But where were the powers that put down the union in the last two elections? Two officials left, maybe to avoid the coming storm. But Steiner, a sharp strategist in the previous anti-union efforts and a formidable opponent, gave up the responsibility. That left Vice President Robert Scott as overseer of union matters. Where was he during the campaign? He had delegated his responsibility to Taylor.

If Bok really didn't want the union, why didn't he come out forcefully against it? Speeches, the press and meetings were all tools at his command, but he spurned them for a mainly behind-the-scenes role.

ONE could argue that Bok's previous power hitters wisely left the campaign to women officials to match the women-run union. But then why didn't they deploy Harvard's top-ranking woman administrator--Vice President Sally Zeckhauser? Her office was stripped of jurisdiction over the union when she took over this fall, leaving the duties with Scott. And why wasn't the army of women supervisors catalyzed into effective opposition?

Probably because many empathized with the union. Child care, pay equity and career advancement are all areas in which Harvard has failed its female work force, both management and labor. The University has failed to recognize and respect women workers, leaving them in middle management and turning to men and outsiders for to posts. A case in point is Ronald Petty, the new personnel director, who oversees the mostly female support staff and its supervisors.

Women have often been forced to pay the price for a number of fallen enterprises. For example, former Board of Overseers President Joan T. Bok '51 took the fall for unethical interference in an alumni ballot; she was actually signing her name to a letter written by President Bok.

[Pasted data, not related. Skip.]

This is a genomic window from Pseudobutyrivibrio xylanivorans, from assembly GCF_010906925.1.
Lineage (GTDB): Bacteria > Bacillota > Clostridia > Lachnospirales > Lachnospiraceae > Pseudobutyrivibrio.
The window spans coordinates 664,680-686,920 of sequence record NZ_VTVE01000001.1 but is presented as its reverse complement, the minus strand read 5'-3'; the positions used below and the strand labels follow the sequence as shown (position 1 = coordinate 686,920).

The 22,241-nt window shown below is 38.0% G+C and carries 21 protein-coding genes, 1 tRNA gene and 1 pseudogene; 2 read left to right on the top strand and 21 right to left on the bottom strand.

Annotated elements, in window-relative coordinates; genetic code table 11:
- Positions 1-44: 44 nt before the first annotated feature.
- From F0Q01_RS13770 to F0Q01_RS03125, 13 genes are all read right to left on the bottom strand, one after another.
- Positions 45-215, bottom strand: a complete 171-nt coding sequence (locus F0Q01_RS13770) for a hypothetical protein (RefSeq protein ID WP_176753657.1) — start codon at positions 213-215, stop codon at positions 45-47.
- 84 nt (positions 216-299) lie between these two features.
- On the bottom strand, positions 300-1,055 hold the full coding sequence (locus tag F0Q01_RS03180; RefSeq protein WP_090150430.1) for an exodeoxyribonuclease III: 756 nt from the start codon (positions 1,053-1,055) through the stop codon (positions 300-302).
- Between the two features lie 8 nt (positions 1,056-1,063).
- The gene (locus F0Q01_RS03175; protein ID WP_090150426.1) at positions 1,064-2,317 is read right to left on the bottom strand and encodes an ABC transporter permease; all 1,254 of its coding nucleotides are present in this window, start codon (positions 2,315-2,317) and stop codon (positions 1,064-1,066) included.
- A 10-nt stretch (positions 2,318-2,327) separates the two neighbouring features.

The best example of the University's attitude toward its women employees can be found in the heart of the anti-union campaign. Unaided by other top administrators and unauthorized to use more heavy-handed tactics, Taylor fought the union mainly on her own. A valiant effort, but a losing one from the start. She was the fall guy in a battle the University did not let her fight to win. The administration's isolation of Taylor is indicative of its disregard for women--probably reason enough for employees to switch their votes to HUCTW.

AS one labor expert said, "If the administration had wanted to win at all costs, they could have." Maybe the administration is extremely concerned for employee relations after all. But in actions ranging from its willful disregard of student input to its inability to eradicate institutional sexism, the administration has yet to prove concern for anything but self-perpetuation. Maybe having a union with 3400 members to contend with will be enough to loosen the hierarchy's hold on power and spur reform.